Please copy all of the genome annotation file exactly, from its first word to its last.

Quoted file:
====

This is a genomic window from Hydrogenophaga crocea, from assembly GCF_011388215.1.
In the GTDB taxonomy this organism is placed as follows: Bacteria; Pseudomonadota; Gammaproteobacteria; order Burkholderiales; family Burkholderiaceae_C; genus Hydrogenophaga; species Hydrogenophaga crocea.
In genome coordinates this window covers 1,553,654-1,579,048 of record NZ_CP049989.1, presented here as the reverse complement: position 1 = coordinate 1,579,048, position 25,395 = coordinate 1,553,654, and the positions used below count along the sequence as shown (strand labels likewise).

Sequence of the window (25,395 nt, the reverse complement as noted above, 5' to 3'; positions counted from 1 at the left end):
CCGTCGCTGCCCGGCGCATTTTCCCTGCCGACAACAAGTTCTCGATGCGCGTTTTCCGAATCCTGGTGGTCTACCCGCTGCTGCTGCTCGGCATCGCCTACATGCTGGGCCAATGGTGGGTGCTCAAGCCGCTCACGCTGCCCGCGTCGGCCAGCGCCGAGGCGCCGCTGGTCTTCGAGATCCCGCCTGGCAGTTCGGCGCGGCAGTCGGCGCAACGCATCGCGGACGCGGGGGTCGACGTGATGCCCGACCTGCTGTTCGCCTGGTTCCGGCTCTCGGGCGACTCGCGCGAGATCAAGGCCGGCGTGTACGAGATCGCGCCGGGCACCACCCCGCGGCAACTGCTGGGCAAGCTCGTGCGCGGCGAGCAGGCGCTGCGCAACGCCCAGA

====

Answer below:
This is a genomic window from Hydrogenophaga crocea, from assembly GCF_011388215.1.
In the GTDB taxonomy this organism is placed as follows: Bacteria; Pseudomonadota; Gammaproteobacteria; order Burkholderiales; family Burkholderiaceae_C; genus Hydrogenophaga; species Hydrogenophaga crocea.
In genome coordinates this window covers 1,553,654-1,579,048 of record NZ_CP049989.1, presented here as the reverse complement: position 1 = coordinate 1,579,048, position 25,395 = coordinate 1,553,654, and the positions used below count along the sequence as shown (strand labels likewise).

Sequence of the window (25,395 nt, the reverse complement as noted above, 5' to 3'; positions counted from 1 at the left end):
CCGTCGCTGCCCGGCGCATTTTCCCTGCCGACAACAAGTTCTCGATGCGCGTTTTCCGAATCCTGGTGGTCTACCCGCTGCTGCTGCTCGGCATCGCCTACATGCTGGGCCAATGGTGGGTGCTCAAGCCGCTCACGCTGCCCGCGTCGGCCAGCGCCGAGGCGCCGCTGGTCTTCGAGATCCCGCCTGGCAGTTCGGCGCGGCAGTCGGCGCAACGCATCGCGGACGCGGGGGTCGACGTGATGCCCGACCTGCTGTTCGCCTGGTTCCGGCTCTCGGGCGACTCGCGCGAGATCAAGGCCGGCGTGTACGAGATCGCGCCGGGCACCACCCCGCGGCAACTGCTGGGCAAGCTCGTGCGCGGCGAGCAGGCGCTGCGCAACGCCCAGA